Keyboard and mouse control are fairly accurate and are precise enough but Mafia II is best played with a controller even on the PC version.
Missions seem somewhat long and drawn out with all the driving you have to do and when you’re not driving somewhere, your walking there which doesn’t help the pacing of the game much. Cutscenes are generally well done and do an admirable job of advancing the story but are not as exciting as they could be which further emphasizes the SLOW pacing of the missions.
Graphics are the big winner in Mafia II. Everything looks beautiful. Characters are well animated with facial expressions and mannerisms that make them look alive. Empire Bay is chock full of gorgeous period eye candy! Everywhere you turn, you find cool new 40′s details that really add to the feeling of being back in time in a living , breathing city. Unfortunately, this city happens to be devoid of anything to do beyond the scripted missions but it looks fantastic. The cars in Mafia II all look fantabulous with their highly reflective real metal looking bodies which rapidly deteriorates as the car accumulates damage. 2K Czech did a wonderful job of adding some really neat looking, individually interesting cars from the 40′s and 50′s that are as fun to drive around in as they are beautiful to look at. Gunfights, car gun fights, and hand-to-hand combat all look and feel suitably gritty and realistic with muzzle flash, smoke, blood, rag doll physics, etc… Cut scenes are well animated and look quite nice.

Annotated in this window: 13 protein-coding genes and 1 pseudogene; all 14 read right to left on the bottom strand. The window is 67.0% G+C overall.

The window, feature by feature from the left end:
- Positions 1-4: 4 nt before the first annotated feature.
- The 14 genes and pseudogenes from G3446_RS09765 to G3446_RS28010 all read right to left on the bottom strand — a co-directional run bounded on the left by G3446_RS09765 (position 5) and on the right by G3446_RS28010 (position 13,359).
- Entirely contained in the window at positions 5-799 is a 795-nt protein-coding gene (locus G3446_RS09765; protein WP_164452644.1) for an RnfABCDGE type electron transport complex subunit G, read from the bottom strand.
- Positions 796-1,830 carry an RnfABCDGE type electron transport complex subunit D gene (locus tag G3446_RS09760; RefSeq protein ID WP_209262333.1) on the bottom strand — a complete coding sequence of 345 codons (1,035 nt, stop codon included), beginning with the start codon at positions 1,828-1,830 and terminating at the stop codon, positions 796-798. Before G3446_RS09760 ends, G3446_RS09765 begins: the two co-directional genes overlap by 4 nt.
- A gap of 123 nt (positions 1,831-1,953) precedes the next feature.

Lighting in Mafia II, using a custom version of the Illusion Engine, is quite nice and adds to the overall feeling of realism. Volumetric lighting and particle effects abound with smoke from cars, smoke from gun fire, snow, rain, tail light blinkers, changing traffic signals, and more. Everything looks like it should and isn’t too dark which is common with these types of games. You get the feeling that you’re IN a living, breathing environment instead of just watching it on a screen. All the excellent graphics, the great lighting, and well done particle effects really makes you feel like your freezing your butt off walking out of your apartment out to the garage to start up the car. Hats of to 2K Czech and their version of the Illusion Engine since it can push all of those pixels without slowing down, even on my older quasi-gaming computer. You may have to throttle back some of the settings but it will still look good.